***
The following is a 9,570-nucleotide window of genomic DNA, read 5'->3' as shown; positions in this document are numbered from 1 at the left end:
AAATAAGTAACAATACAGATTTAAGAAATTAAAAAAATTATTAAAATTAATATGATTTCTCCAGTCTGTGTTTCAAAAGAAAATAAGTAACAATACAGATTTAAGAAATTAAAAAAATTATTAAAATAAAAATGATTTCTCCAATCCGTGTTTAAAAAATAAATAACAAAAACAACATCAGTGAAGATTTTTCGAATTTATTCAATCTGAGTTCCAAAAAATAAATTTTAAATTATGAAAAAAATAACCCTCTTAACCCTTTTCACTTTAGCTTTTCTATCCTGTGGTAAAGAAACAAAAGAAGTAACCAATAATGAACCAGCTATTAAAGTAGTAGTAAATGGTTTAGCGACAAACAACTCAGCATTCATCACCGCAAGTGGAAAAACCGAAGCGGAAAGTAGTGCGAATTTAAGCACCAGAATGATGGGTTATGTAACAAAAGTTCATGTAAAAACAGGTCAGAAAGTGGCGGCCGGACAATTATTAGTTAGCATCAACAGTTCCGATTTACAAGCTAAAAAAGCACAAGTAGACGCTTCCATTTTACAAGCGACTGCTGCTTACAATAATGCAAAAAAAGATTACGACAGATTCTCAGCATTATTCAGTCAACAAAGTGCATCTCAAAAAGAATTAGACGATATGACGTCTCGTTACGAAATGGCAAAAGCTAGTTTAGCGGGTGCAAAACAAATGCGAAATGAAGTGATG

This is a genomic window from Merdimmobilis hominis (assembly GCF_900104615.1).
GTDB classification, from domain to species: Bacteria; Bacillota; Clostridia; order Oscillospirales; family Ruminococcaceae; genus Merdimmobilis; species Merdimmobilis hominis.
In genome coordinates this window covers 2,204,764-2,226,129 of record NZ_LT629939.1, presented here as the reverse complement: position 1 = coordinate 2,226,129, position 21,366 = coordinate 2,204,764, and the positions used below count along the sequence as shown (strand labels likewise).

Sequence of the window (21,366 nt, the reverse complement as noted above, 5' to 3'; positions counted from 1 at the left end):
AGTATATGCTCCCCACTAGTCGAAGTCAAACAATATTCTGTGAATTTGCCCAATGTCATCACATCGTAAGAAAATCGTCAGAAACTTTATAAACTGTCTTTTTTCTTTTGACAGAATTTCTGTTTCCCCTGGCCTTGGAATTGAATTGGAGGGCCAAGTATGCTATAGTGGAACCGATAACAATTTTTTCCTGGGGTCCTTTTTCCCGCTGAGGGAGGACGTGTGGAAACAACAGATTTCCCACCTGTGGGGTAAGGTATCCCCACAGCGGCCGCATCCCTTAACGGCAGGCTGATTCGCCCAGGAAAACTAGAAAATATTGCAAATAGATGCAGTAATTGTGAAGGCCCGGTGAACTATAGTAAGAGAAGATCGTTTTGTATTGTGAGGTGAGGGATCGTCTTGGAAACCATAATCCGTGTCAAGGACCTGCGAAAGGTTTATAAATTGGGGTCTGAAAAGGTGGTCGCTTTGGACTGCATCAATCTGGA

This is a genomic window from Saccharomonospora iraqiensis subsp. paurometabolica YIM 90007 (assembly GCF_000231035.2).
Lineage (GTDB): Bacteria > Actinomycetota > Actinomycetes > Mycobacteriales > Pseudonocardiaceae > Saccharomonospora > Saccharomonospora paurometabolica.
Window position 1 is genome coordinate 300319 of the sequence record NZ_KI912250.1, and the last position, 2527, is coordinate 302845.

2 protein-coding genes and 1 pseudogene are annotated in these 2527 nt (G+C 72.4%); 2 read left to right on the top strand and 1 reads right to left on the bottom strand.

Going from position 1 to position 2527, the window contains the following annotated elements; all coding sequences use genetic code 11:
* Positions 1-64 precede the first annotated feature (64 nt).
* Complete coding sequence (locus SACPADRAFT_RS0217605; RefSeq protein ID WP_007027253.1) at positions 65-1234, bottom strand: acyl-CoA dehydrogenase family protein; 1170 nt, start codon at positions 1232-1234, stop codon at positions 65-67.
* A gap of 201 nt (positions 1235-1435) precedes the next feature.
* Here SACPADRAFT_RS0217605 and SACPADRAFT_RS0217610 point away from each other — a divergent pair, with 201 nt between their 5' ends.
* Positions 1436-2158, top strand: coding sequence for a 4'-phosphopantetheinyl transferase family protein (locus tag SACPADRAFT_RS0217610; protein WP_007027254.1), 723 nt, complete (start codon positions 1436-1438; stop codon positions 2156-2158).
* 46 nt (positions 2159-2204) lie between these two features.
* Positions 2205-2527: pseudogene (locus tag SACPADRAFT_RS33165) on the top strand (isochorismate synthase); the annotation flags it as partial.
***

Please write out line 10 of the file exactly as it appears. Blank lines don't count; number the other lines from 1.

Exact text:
Window position 1 is genome coordinate 300319 of the sequence record NZ_KI912250.1, and the last position, 2527, is coordinate 302845.